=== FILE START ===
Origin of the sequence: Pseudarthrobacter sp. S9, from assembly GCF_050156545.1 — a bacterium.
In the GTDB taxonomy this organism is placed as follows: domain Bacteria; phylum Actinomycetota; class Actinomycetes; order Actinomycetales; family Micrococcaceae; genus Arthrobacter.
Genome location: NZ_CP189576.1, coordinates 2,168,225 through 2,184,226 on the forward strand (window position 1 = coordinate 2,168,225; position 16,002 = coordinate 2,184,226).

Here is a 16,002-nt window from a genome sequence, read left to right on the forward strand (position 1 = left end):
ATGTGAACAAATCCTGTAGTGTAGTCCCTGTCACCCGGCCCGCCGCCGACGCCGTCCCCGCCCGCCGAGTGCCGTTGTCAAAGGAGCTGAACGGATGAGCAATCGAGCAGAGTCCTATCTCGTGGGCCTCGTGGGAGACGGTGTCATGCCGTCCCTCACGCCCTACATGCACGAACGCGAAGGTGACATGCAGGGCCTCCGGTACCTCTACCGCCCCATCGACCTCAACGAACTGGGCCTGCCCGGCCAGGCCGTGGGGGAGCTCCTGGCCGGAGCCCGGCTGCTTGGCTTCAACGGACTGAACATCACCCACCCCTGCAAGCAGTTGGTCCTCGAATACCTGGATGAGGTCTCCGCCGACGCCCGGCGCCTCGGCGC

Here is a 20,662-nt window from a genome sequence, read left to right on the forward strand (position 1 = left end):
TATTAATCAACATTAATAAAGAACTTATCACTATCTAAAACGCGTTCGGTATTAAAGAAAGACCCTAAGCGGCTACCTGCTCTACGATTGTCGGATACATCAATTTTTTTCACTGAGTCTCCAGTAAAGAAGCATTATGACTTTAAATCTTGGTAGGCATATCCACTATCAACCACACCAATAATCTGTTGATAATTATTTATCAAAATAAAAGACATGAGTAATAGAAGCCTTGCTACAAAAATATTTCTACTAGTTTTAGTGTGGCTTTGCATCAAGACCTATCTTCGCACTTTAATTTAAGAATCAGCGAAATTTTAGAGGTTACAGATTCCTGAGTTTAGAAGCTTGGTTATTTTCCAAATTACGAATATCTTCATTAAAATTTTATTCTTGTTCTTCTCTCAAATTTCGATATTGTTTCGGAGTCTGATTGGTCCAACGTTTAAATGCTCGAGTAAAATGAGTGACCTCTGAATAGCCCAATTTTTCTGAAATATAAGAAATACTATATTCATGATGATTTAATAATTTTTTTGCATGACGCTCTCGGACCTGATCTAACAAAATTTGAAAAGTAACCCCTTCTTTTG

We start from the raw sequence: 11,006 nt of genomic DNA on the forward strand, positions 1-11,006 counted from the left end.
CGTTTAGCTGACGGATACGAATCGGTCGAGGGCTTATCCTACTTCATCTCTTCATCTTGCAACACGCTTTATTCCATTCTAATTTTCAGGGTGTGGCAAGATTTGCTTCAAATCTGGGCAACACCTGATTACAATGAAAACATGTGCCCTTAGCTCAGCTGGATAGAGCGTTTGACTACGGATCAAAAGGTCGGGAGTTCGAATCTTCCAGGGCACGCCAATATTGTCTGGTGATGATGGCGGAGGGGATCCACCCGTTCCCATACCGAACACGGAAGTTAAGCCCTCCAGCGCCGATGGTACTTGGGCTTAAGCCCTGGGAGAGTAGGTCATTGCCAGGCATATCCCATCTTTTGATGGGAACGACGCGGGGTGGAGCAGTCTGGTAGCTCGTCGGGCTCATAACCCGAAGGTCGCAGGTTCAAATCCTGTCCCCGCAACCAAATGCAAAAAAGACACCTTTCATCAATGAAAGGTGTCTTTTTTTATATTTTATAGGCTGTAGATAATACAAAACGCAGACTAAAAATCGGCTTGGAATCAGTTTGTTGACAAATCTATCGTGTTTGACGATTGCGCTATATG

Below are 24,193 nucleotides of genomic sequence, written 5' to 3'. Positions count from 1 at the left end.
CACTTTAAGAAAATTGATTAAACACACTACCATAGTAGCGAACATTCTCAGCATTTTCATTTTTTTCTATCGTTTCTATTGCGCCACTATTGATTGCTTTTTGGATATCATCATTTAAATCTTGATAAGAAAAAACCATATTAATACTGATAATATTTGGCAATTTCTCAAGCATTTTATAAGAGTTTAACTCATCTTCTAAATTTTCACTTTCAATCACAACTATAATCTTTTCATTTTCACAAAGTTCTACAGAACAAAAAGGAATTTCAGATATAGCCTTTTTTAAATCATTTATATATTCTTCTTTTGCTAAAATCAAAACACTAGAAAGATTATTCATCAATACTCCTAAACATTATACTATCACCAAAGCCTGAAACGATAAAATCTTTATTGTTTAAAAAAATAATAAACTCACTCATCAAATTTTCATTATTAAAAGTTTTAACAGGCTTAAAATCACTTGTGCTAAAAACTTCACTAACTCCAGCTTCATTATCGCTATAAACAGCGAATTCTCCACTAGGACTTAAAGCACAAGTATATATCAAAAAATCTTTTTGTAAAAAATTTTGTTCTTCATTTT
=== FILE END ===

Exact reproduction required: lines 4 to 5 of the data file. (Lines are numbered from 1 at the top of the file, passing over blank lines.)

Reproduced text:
Here is a 16,002-nt window from a genome sequence, read left to right on the forward strand (position 1 = left end):
ATGTGAACAAATCCTGTAGTGTAGTCCCTGTCACCCGGCCCGCCGCCGACGCCGTCCCCGCCCGCCGAGTGCCGTTGTCAAAGGAGCTGAACGGATGAGCAATCGAGCAGAGTCCTATCTCGTGGGCCTCGTGGGAGACGGTGTCATGCCGTCCCTCACGCCCTACATGCACGAACGCGAAGGTGACATGCAGGGCCTCCGGTACCTCTACCGCCCCATCGACCTCAACGAACTGGGCCTGCCCGGCCAGGCCGTGGGGGAGCTCCTGGCCGGAGCCCGGCTGCTTGGCTTCAACGGACTGAACATCACCCACCCCTGCAAGCAGTTGGTCCTCGAATACCTGGATGAGGTCTCCGCCGACGCCCGGCGCCTCGGCGC